Warren Buffett’s company sold almost a third of its remaining IBM shares in the third quarter and made several tweaks to its stock investments.
Berkshire Hathaway Inc. filed a quarterly snapshot of its portfolio with the Securities and Exchange Commission Tuesday. Investors watch Berkshire’s filings closely because of Buffett’s successful record.
The company sold off nearly 32% of its remaining IBM shares to leave it with 37 million shares at the end of the quarter. Before this spring, Berkshire held more than 80 million IBM shares.
Berkshire officials don’t generally comment on the quarterly filings or the reasons for their portfolio moves.
But Buffett has said that International Business Machines Corp. hasn’t performed the way he expected since he first bought shares in 2011. IBM’s stock rose to $215 in March 2013 but closed Tuesday at just under $149, a decline of more than 30%, as the company has faced stiff competition in the cloud computing business from Microsoft and Amazon.
The quarterly filings with the SEC don’t make clear who made all the investments at Berkshire. But Buffett handles the biggest investments in Berkshire’s portfolio, such as Coca-Cola and Wells Fargo while investments of less than $1 billion are likely to be the work of Berkshire’s two other investment managers.
The latest quarter is the first since Berkshire exercised the Bank of America warrants it received in 2011 when Buffett invested $5 billion in the bank. Berkshire reported holding 679 million Bank of America shares at the end of September.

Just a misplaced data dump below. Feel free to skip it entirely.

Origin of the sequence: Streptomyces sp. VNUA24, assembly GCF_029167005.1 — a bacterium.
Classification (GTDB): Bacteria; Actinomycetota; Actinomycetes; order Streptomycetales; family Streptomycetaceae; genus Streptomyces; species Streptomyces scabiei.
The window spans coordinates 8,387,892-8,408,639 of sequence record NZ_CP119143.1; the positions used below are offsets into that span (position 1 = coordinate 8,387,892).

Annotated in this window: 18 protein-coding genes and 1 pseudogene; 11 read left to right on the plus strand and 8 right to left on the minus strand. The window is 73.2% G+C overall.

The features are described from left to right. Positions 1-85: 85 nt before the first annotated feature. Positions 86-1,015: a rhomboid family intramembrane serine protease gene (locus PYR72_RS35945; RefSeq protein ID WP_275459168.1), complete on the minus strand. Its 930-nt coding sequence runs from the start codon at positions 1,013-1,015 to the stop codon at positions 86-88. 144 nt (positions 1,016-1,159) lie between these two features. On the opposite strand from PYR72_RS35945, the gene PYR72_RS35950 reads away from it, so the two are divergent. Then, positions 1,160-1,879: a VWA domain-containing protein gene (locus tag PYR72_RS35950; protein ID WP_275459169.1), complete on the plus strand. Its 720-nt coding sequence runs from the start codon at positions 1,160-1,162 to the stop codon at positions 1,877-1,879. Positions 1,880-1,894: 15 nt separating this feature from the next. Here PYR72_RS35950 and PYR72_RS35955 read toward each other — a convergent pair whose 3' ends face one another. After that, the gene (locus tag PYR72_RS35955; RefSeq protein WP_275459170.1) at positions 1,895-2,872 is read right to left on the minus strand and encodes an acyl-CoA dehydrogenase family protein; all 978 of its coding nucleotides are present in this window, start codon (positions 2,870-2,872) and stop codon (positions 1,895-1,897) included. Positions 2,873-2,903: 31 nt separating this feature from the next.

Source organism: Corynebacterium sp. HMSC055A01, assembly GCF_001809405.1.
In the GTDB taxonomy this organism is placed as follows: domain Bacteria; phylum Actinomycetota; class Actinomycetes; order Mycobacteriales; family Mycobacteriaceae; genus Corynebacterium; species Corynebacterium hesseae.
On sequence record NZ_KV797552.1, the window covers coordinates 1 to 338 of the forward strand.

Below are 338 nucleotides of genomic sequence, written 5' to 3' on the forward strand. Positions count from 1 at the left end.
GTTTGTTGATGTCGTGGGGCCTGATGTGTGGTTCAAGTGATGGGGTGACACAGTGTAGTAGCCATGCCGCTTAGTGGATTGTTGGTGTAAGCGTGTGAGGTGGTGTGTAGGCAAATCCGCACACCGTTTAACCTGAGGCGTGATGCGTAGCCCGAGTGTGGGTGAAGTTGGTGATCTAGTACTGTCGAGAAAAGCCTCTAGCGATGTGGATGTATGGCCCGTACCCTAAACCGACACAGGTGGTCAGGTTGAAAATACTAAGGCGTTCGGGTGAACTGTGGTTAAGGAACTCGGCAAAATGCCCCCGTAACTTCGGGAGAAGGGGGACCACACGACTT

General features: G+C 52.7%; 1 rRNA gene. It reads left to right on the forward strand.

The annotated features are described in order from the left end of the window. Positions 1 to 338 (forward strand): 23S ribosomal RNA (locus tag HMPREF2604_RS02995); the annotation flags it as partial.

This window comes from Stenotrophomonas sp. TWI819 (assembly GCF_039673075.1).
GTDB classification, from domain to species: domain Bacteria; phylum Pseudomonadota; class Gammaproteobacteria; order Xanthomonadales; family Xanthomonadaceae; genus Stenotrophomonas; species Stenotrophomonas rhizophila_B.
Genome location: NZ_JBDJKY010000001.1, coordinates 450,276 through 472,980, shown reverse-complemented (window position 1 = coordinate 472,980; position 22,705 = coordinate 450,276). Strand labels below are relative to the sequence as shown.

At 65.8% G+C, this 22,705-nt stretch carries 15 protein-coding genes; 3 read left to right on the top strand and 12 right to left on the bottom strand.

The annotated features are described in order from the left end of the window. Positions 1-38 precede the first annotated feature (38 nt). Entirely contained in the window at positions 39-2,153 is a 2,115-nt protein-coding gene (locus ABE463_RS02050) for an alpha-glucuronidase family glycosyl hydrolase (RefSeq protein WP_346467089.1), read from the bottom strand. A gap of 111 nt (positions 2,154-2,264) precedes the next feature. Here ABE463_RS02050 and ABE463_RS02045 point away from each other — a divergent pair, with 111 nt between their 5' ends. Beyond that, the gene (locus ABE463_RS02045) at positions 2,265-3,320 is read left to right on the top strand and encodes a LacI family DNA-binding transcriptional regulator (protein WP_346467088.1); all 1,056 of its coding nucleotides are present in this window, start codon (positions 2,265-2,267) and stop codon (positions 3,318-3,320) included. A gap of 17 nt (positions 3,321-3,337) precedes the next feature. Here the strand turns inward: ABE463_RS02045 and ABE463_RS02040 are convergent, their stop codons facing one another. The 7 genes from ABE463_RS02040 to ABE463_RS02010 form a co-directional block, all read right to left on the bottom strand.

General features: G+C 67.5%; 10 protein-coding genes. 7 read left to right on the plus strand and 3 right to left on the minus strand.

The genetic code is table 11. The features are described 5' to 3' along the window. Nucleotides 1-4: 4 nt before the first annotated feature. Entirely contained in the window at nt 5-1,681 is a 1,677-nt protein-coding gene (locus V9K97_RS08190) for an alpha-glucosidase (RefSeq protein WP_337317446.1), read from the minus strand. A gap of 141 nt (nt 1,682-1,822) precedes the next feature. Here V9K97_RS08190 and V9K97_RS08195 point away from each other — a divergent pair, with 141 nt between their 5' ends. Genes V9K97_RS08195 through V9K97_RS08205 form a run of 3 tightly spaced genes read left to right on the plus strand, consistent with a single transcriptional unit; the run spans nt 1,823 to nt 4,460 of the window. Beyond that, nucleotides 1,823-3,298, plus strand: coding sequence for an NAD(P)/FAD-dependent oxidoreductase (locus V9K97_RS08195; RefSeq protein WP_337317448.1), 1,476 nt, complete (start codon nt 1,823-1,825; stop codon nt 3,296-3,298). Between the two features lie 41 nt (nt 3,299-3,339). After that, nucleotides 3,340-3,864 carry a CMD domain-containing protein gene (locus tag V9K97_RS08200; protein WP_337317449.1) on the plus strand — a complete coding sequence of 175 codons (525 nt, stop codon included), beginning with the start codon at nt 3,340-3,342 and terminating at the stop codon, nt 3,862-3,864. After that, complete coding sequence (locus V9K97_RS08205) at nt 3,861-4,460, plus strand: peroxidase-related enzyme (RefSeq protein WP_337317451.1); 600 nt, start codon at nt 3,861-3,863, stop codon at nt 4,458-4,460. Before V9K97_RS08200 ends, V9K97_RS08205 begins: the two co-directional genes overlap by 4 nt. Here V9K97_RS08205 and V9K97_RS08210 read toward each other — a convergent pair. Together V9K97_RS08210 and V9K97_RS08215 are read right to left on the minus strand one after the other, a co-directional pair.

During the quarter, Berkshire also picked up nearly 4 million more Apple shares to give it 134 million shares of the iPhone maker.
Berkshire also boosted its investment in Synchrony Financial to 20.8 million shares, up from 17.5 million in June.
The Omaha, Nebraska, based conglomerate Buffett leads also added to its Monsanto investment.
And it trimmed its stakes in Wells Fargo and Charter Communications.
Besides investments, Berkshire owns more than 90 companies, including insurance, retail, manufacturing, railroad and candy companies.
This comes on news that IBM reached a milestone in its race against Google and other big tech firms to build a powerful quantum computer.
Dario Gil, who leads IBM’s quantum computing and artificial intelligence research division, said Friday that the company’s scientists have successfully built and measured a processor prototype with 50 quantum bits, known as qubits.
Gil says it’s the first time any company has built a quantum computer at this scale.
Quantum computing, a technology that’s still in its early phases, uses the quirks of quantum physics to perform calculations at far higher speeds than current computers.
Seth Lloyd, an MIT mechanical engineering professor not involved in IBM’s research, says it’s likely that IBM still has glitches to work out but the 50-qubit announcement is a sign of significant progress.